Braden: Workshops were typically smaller than factories.
Barbara: Nowadays, the term workshop tends to be used to describe a meeting intended to create or generate plans, analysis, or train individuals or groups how to apply principles learned at other times.
Braden: For example, at a seminar, there may be a speech or meeting about the principles of sales and later on a workshop training the individual salespersons how to apply the principles taught in the speech.
Vocabulary and Phrases
Braden: Let's take a look at the vocabulary for this lesson.
: The first word we shall see is:
Barbara: workshop [natural native speed]
Braden: meeting where a group of people engage in discussion
Barbara: workshop [slowly - broken down by syllable]
Barbara: workshop [natural native speed]
: Next:
Barbara: panel [natural native speed]
Braden: a small group of people brought together to discuss a particular matter
Barbara: panel [slowly - broken down by syllable]
Barbara: panel [natural native speed]
: Next:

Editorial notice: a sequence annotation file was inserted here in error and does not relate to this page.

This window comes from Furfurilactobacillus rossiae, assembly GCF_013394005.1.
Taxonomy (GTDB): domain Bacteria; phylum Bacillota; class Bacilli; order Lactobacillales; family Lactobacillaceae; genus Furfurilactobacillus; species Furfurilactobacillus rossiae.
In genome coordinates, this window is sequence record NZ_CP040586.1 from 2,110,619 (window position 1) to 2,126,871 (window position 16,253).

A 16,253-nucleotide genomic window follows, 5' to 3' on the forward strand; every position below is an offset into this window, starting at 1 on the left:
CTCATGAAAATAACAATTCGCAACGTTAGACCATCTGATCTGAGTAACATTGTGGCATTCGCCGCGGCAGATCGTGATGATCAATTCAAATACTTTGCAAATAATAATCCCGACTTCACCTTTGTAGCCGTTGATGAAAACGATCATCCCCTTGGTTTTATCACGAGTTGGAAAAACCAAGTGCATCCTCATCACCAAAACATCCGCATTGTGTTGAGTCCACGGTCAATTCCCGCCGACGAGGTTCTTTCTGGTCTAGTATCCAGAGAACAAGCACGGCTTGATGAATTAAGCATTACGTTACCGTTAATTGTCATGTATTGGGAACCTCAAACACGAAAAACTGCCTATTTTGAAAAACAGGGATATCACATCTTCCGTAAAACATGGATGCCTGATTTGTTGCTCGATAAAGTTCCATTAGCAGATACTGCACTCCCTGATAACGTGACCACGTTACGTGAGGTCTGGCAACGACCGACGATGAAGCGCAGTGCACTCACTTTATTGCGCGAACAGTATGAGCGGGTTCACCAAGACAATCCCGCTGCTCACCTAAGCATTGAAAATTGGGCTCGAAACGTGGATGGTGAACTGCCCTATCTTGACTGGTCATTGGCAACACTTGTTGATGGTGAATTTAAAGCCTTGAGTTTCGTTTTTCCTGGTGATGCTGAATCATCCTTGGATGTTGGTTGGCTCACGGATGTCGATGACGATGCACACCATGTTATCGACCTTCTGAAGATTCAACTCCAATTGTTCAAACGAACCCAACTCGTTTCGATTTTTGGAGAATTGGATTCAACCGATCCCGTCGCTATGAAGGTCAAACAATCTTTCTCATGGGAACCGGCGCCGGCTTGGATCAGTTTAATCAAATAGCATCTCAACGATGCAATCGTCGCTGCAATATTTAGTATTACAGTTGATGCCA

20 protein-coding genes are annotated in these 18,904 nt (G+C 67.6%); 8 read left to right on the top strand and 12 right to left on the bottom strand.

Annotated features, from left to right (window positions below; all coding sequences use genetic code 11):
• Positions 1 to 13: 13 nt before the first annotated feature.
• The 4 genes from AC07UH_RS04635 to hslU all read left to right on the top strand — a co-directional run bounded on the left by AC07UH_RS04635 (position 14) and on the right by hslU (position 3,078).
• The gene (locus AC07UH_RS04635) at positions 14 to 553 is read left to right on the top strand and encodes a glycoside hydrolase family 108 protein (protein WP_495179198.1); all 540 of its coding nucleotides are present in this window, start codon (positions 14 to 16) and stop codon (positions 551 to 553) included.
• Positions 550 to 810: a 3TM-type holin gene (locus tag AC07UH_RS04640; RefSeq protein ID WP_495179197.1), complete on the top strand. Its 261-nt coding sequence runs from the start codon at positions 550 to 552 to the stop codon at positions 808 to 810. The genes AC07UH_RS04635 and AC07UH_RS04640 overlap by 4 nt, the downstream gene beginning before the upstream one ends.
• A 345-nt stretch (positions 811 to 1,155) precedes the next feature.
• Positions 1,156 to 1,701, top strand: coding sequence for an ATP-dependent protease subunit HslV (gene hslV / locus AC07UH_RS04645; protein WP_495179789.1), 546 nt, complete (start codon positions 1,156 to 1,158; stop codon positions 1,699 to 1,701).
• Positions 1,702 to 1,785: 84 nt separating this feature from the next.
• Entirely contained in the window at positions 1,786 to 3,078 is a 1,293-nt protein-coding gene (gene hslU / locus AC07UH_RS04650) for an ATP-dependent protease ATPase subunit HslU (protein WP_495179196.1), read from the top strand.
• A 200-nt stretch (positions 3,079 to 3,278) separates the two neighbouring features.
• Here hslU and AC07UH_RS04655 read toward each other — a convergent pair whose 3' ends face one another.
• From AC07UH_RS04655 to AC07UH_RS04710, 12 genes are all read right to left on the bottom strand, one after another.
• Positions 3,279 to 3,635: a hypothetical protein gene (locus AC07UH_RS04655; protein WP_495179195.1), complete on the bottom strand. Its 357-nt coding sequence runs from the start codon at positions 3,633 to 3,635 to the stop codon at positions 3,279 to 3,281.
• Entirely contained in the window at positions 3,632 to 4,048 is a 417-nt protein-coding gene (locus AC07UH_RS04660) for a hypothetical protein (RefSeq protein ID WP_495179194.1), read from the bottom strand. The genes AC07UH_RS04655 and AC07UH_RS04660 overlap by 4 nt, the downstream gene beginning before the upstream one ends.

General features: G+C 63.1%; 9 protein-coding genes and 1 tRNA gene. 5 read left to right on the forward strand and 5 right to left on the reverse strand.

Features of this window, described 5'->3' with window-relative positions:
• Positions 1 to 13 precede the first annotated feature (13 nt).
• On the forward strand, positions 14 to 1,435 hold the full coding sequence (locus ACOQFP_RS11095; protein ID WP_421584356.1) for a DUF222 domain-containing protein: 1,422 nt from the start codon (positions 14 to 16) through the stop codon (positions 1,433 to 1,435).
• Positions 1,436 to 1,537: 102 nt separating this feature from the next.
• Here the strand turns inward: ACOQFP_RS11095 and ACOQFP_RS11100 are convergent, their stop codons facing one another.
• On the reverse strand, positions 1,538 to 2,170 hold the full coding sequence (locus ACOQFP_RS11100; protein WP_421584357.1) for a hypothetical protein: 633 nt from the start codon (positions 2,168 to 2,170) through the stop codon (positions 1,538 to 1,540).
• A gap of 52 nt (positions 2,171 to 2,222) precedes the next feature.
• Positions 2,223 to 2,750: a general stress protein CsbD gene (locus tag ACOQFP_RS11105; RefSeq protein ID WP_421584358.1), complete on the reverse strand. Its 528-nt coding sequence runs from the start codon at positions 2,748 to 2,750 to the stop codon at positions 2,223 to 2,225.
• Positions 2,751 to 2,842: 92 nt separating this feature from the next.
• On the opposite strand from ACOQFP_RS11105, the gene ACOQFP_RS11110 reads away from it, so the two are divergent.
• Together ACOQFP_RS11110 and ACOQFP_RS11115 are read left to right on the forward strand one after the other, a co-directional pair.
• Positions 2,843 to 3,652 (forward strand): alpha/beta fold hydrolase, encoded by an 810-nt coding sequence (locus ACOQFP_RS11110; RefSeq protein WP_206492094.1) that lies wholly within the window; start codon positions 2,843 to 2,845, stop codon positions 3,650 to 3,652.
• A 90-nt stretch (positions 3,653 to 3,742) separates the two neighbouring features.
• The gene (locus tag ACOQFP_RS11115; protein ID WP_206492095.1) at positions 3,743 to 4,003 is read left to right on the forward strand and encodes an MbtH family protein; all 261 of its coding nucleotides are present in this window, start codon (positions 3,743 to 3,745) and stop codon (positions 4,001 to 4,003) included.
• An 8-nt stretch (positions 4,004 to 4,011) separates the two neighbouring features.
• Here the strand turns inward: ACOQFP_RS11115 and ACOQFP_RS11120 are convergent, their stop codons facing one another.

Barbara: discussion [natural native speed]
Braden: the action or process of talking about something
Barbara: discussion [slowly - broken down by syllable]
Barbara: discussion [natural native speed]
: Next:
Barbara: map out [natural native speed]
Braden: plan a course of action
Barbara: map out [slowly - broken down by syllable]
Barbara: map out [natural native speed]
: Next:
Barbara: keynote [natural native speed]
Braden: introductory speech given at the beginning of a conference
Barbara: keynote [slowly - broken down by syllable]
Barbara: keynote [natural native speed]
: Next:
Barbara: lecture [natural native speed]
Braden: an educational talk to an audience
Barbara: lecture [slowly - broken down by syllable]
Barbara: lecture [natural native speed]
: Next:
Barbara: reserve [natural native speed]
Braden: retain or hold for someone
Barbara: reserve [slowly - broken down by syllable]
Barbara: reserve [natural native speed]